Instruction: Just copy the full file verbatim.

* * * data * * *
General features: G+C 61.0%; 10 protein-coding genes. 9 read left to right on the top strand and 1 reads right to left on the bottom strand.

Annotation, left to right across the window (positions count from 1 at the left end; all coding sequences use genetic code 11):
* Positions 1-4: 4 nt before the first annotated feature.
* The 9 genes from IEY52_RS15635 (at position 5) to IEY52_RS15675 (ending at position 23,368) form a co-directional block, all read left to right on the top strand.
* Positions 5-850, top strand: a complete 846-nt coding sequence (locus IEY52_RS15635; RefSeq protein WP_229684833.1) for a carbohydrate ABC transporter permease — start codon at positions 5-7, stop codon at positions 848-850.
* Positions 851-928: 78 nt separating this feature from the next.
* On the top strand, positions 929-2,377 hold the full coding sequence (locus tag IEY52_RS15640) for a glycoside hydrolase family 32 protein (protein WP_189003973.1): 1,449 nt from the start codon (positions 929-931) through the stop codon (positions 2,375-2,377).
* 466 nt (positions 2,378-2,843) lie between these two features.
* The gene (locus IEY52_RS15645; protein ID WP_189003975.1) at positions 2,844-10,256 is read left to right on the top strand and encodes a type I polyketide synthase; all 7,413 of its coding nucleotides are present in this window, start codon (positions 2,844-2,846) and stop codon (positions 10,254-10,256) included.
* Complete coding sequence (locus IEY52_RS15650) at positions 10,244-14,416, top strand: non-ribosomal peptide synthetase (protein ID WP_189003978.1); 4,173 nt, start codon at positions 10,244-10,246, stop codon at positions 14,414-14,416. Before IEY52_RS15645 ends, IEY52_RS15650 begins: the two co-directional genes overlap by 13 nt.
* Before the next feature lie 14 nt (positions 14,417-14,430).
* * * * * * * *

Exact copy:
General features: G+C 61.0%; 10 protein-coding genes. 9 read left to right on the top strand and 1 reads right to left on the bottom strand.

Annotation, left to right across the window (positions count from 1 at the left end; all coding sequences use genetic code 11):
* Positions 1-4: 4 nt before the first annotated feature.
* The 9 genes from IEY52_RS15635 (at position 5) to IEY52_RS15675 (ending at position 23,368) form a co-directional block, all read left to right on the top strand.
* Positions 5-850, top strand: a complete 846-nt coding sequence (locus IEY52_RS15635; RefSeq protein WP_229684833.1) for a carbohydrate ABC transporter permease — start codon at positions 5-7, stop codon at positions 848-850.
* Positions 851-928: 78 nt separating this feature from the next.
* On the top strand, positions 929-2,377 hold the full coding sequence (locus tag IEY52_RS15640) for a glycoside hydrolase family 32 protein (protein WP_189003973.1): 1,449 nt from the start codon (positions 929-931) through the stop codon (positions 2,375-2,377).
* 466 nt (positions 2,378-2,843) lie between these two features.
* The gene (locus IEY52_RS15645; protein ID WP_189003975.1) at positions 2,844-10,256 is read left to right on the top strand and encodes a type I polyketide synthase; all 7,413 of its coding nucleotides are present in this window, start codon (positions 2,844-2,846) and stop codon (positions 10,254-10,256) included.
* Complete coding sequence (locus IEY52_RS15650) at positions 10,244-14,416, top strand: non-ribosomal peptide synthetase (protein ID WP_189003978.1); 4,173 nt, start codon at positions 10,244-10,246, stop codon at positions 14,414-14,416. Before IEY52_RS15645 ends, IEY52_RS15650 begins: the two co-directional genes overlap by 13 nt.
* Before the next feature lie 14 nt (positions 14,417-14,430).